Less Than 60% Of Lunar Missions Have Succeeded

Numerous missions have been undertaken by various space agencies to Earth’s only natural satellite, the Moon, but less than 60 percent of those missions have been successful. According to NASA’s ‘Moon Fact Sheet’, 109 lunar missions were undertaken from the 1950s until April 2019. Of those, 60 were successful while 49 were classified as unsuccessful or as a partial success.

From 1958 to 2019, India, Japan, China, the U.S., the USSR (now Russia), the European Union, and Israel have launched lunar missions, including orbiters, landers, and flyby missions. The first successful mission to the Moon was Luna 1 by the USSR on January 4, 1959. Until November 1959, the only successful missions were launched by the USSR.

The Ranger 7 mission, launched by the U.S. in July 1964, was the first to take close-up pictures of the Moon. The three-crewed Apollo 11 mission was the first in which humans stepped on to the lunar surface. There was a lull in the decade that followed with no lunar missions from 1980-89.

Japan launched its first Moon mission in January 1990. It did not launch another until its Selene orbiter mission in September 2007. There were five other lunar missions from 2000-2009 – one each by China, India, and Europe, and two by the U.S. From 2009-2019, ten missions have been launched – five by India, three by the U.S., and one each by India and Israel.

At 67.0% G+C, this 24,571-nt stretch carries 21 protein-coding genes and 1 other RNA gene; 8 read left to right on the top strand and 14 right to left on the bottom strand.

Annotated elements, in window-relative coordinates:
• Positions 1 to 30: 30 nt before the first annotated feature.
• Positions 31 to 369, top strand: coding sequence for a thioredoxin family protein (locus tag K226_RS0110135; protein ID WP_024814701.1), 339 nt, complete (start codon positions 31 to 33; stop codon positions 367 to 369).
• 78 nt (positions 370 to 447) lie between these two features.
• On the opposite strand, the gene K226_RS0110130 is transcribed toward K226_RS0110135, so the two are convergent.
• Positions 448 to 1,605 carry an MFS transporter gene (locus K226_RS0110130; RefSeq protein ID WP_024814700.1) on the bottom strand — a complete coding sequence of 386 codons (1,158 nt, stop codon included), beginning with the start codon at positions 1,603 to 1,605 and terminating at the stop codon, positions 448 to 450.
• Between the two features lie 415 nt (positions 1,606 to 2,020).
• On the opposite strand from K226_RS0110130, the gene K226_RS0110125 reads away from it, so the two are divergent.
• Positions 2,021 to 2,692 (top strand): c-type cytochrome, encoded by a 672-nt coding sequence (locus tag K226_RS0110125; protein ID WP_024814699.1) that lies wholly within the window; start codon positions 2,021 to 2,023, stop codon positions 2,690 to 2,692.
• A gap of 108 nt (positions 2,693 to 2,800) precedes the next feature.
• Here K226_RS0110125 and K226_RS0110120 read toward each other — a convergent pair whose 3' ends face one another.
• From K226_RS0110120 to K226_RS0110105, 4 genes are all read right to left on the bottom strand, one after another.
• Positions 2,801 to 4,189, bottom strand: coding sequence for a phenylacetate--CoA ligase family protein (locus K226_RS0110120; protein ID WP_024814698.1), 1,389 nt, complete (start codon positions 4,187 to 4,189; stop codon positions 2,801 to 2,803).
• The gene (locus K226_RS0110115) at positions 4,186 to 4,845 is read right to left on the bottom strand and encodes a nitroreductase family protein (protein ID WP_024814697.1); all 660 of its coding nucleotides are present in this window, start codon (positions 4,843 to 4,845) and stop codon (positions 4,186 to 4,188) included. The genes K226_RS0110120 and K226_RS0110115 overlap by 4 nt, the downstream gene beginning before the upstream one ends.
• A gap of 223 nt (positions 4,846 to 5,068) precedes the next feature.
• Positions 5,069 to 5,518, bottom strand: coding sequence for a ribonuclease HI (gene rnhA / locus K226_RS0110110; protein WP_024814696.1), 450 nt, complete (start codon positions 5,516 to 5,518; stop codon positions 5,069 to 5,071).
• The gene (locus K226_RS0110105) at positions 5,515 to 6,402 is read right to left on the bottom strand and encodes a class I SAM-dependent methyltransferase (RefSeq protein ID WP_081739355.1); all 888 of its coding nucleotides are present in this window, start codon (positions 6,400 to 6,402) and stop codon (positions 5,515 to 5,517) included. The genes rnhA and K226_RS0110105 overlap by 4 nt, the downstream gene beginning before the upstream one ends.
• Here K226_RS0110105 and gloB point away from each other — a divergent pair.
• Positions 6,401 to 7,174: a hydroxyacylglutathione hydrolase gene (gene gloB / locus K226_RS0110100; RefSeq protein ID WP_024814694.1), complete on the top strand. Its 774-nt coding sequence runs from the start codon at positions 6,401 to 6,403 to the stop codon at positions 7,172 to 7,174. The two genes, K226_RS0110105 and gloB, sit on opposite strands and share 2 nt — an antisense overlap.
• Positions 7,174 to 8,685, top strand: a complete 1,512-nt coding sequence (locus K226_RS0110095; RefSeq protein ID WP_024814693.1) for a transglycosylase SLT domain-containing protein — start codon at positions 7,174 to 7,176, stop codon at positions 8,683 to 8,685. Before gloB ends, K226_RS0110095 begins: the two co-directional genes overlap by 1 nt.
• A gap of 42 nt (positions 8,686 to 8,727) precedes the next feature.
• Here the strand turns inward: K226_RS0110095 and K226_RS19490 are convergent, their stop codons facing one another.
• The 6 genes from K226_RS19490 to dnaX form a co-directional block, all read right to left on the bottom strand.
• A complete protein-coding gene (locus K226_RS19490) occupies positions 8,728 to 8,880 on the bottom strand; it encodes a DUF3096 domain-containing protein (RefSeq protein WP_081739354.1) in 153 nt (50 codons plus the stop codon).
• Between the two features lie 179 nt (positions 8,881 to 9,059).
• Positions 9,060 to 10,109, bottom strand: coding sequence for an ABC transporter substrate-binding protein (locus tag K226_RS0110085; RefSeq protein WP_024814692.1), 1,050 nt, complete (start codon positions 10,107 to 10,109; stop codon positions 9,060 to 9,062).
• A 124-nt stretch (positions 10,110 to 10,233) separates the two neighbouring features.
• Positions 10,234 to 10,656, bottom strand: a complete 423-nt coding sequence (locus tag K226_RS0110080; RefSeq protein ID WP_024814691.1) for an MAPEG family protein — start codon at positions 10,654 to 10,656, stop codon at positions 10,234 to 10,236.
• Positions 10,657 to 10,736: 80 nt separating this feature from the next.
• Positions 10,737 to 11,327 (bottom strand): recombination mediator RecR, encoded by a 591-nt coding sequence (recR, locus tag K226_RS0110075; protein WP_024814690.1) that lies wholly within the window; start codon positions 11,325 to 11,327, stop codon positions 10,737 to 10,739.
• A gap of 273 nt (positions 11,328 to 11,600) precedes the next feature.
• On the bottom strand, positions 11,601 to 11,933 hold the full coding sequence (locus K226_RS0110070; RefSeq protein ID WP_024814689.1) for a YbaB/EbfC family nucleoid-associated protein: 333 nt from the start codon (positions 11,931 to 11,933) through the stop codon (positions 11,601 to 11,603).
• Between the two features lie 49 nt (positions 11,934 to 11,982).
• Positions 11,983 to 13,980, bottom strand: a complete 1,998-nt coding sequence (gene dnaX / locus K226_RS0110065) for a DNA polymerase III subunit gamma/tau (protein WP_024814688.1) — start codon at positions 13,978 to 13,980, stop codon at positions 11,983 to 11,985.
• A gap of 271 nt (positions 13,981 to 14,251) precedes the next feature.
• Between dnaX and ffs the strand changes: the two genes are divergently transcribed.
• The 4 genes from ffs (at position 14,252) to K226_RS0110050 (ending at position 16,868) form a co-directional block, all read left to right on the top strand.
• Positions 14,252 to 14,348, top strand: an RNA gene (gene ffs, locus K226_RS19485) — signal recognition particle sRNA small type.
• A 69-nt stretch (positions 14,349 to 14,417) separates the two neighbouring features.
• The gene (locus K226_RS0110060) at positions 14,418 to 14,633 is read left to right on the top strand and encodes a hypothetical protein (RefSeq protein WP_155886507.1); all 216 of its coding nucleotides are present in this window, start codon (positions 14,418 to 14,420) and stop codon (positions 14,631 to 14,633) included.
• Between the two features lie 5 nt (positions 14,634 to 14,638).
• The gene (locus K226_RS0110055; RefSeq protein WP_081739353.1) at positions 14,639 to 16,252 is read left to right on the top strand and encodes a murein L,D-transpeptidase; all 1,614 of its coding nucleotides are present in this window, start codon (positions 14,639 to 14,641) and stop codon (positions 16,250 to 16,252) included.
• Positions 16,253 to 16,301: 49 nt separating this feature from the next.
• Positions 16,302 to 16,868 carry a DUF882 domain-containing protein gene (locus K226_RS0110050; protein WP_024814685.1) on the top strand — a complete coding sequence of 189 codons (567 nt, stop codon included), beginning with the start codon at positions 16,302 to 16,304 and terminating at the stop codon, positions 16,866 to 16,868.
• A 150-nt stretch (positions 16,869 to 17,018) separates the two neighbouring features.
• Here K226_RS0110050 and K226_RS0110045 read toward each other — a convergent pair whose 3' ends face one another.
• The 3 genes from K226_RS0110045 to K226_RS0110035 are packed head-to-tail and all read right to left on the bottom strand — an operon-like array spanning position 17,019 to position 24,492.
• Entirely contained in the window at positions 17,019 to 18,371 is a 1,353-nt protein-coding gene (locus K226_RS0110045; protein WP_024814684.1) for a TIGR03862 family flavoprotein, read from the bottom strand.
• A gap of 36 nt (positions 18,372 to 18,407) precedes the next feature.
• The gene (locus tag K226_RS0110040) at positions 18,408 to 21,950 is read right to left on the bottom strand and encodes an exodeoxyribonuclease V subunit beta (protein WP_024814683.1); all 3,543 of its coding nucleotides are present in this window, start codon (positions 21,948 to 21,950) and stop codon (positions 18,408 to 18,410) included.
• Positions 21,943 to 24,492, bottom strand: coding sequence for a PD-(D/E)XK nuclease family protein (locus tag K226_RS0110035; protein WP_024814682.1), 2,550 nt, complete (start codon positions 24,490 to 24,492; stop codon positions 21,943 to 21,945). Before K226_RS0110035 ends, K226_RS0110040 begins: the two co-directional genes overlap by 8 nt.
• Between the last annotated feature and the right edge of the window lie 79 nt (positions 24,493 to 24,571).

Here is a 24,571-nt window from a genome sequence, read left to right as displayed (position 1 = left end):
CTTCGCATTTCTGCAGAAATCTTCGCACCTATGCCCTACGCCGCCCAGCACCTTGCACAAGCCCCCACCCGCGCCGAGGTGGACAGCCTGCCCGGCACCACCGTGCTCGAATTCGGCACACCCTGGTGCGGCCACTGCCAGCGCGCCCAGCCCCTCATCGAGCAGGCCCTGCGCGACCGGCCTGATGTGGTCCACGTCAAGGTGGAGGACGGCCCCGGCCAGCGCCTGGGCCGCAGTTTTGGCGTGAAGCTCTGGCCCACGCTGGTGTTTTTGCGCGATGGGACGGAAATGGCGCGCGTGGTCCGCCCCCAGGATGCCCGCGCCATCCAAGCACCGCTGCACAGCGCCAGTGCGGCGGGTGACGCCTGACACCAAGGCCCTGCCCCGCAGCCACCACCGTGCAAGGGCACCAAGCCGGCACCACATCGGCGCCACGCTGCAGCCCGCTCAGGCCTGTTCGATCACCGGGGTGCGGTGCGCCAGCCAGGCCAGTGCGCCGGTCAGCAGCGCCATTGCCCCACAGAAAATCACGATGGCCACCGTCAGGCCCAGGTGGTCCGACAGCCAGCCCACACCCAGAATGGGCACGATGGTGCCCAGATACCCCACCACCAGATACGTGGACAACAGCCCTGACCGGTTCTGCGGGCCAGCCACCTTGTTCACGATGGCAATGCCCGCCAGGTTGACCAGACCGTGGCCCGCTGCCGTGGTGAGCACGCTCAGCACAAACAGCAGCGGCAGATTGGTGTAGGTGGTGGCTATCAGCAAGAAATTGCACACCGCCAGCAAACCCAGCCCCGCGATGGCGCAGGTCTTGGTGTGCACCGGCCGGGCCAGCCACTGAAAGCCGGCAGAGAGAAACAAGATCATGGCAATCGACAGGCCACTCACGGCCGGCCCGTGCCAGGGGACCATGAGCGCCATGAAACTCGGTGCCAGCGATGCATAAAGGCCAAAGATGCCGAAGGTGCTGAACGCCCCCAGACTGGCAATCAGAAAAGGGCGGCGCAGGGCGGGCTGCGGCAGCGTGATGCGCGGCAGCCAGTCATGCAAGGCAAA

The past year has seen two unsuccessful moon missions. In February, Israel launched its Beresheet lunar mission, but it crash landed in April. The Beresheet mission was the first lunar landing attempt by a private company. This month, India’s Chandrayaan-2 Moon mission did not go to plan as the scientists lost contact with its Vikram lander shortly before it reached the lunar surface. The Beresheet mission was included in NASA’s data, while the Chandrayaan-2 mission was not.

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